Fracking for oil and natural gas remains slow to take hold in Europe in spite of deepening fears over the continent’s energy dependence on Russia.
Europe is under increasing pressure internally and from the United States to cut energy imports from Russia, which supplies the continent with some 30 percent of its natural gas. But environmental worries and drilling setbacks continue to hold European nations back from fracking to exploit their own potentially large natural gas reserves, even with tensions high over Russia’s seizure of Crimea and ongoing violence in Ukraine.
“There is still a lot of local opposition in Europe, and this will be far from an easy task,” said Anne-Sophie Corbeau, the senior gas analyst for the Paris-based International Energy Agency.
The Obama administration said it was working with European countries to help identify their natural gas resources, and Congress is holding hearings about how to counter Russia’s energy influence. A constant theme is Europe’s deep polarization over hydraulic fracturing, known as fracking, a drilling process in which water and chemicals are blasted underground to break shale rock and release the oil and natural gas within.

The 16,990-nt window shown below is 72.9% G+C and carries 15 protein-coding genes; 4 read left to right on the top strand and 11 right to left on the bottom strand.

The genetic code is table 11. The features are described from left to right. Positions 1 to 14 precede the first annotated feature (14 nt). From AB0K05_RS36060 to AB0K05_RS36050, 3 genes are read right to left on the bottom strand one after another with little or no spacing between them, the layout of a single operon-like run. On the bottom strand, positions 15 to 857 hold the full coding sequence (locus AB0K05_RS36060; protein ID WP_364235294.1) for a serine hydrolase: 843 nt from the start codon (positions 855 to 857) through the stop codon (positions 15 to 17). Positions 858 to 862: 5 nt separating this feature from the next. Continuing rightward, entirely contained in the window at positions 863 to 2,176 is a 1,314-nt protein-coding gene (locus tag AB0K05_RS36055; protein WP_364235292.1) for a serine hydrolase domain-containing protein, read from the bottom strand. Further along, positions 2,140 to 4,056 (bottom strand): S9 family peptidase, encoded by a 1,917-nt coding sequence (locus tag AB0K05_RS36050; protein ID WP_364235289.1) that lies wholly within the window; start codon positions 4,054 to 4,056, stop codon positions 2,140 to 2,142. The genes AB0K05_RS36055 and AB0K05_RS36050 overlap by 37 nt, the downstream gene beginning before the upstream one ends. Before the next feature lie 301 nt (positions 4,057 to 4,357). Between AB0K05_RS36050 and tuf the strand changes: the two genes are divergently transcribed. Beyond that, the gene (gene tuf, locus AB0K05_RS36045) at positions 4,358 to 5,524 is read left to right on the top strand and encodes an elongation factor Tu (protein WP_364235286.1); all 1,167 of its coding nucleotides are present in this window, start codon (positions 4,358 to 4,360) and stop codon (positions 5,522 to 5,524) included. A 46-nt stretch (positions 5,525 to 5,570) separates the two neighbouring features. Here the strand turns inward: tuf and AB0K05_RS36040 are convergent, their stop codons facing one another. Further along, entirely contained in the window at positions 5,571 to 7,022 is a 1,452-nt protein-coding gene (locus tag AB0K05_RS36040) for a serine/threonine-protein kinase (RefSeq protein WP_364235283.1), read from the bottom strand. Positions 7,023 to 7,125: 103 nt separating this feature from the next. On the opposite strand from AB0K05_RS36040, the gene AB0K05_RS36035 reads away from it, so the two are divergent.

“The curious position that Europe continues to be in is to ask vociferously and aggressively for U.S. shale gas and then be totally unwilling to develop their own resources,” said Sen. Christopher Murphy, D-Conn., who’s the chairman of the Senate Subcommittee on European Affairs.
German Environment Minister Barbara Hendricks said this month that the country would have no fracking for economic purposes in the near future. The government proposed a set of rules that include a fracking ban above a depth of 3,000 meters _ 1.9 miles _ for the next seven years, while the opposition Green Party wants to go even further to preserve what’s been a de facto fracking moratorium.
In Germany, a leader in solar and wind energy, fracking is deeply unpopular and environmental campaigners have substantial influence.